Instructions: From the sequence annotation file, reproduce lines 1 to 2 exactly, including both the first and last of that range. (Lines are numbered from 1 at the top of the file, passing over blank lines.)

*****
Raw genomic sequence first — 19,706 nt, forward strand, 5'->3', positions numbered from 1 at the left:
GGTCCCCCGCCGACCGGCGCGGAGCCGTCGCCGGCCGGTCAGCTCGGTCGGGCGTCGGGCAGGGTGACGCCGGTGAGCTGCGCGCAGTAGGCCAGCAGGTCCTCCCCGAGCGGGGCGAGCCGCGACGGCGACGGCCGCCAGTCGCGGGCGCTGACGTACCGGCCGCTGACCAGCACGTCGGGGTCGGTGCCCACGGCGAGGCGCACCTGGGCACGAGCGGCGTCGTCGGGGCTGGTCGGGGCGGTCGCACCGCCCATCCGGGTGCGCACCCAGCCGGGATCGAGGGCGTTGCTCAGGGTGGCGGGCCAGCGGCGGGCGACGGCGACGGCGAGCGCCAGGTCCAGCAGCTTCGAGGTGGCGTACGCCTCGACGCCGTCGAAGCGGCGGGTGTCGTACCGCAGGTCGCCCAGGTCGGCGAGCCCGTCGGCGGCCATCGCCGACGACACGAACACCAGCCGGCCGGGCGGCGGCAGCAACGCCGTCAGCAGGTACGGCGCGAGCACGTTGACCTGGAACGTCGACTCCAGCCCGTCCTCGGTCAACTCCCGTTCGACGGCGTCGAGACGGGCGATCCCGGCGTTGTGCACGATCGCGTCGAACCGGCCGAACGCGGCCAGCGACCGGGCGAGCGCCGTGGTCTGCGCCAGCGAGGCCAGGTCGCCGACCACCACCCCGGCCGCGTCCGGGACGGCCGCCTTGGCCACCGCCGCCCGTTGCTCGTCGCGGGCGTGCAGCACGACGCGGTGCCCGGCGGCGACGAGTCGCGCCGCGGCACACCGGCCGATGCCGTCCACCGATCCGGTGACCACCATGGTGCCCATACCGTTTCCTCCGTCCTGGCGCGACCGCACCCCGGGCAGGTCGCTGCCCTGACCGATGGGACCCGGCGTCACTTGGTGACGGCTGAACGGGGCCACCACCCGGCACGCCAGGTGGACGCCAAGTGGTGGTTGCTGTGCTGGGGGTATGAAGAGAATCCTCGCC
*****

Raw genomic sequence first — 19,706 nt, forward strand, 5'->3', positions numbered from 1 at the left:
GGTCCCCCGCCGACCGGCGCGGAGCCGTCGCCGGCCGGTCAGCTCGGTCGGGCGTCGGGCAGGGTGACGCCGGTGAGCTGCGCGCAGTAGGCCAGCAGGTCCTCCCCGAGCGGGGCGAGCCGCGACGGCGACGGCCGCCAGTCGCGGGCGCTGACGTACCGGCCGCTGACCAGCACGTCGGGGTCGGTGCCCACGGCGAGGCGCACCTGGGCACGAGCGGCGTCGTCGGGGCTGGTCGGGGCGGTCGCACCGCCCATCCGGGTGCGCACCCAGCCGGGATCGAGGGCGTTGCTCAGGGTGGCGGGCCAGCGGCGGGCGACGGCGACGGCGAGCGCCAGGTCCAGCAGCTTCGAGGTGGCGTACGCCTCGACGCCGTCGAAGCGGCGGGTGTCGTACCGCAGGTCGCCCAGGTCGGCGAGCCCGTCGGCGGCCATCGCCGACGACACGAACACCAGCCGGCCGGGCGGCGGCAGCAACGCCGTCAGCAGGTACGGCGCGAGCACGTTGACCTGGAACGTCGACTCCAGCCCGTCCTCGGTCAACTCCCGTTCGACGGCGTCGAGACGGGCGATCCCGGCGTTGTGCACGATCGCGTCGAACCGGCCGAACGCGGCCAGCGACCGGGCGAGCGCCGTGGTCTGCGCCAGCGAGGCCAGGTCGCCGACCACCACCCCGGCCGCGTCCGGGACGGCCGCCTTGGCCACCGCCGCCCGTTGCTCGTCGCGGGCGTGCAGCACGACGCGGTGCCCGGCGGCGACGAGTCGCGCCGCGGCACACCGGCCGATGCCGTCCACCGATCCGGTGACCACCATGGTGCCCATACCGTTTCCTCCGTCCTGGCGCGACCGCACCCCGGGCAGGTCGCTGCCCTGACCGATGGGACCCGGCGTCACTTGGTGACGGCTGAACGGGGCCACCACCCGGCACGCCAGGTGGACGCCAAGTGGTGGTTGCTGTGCTGGGGGTATGAAGAGAATCCTCGCC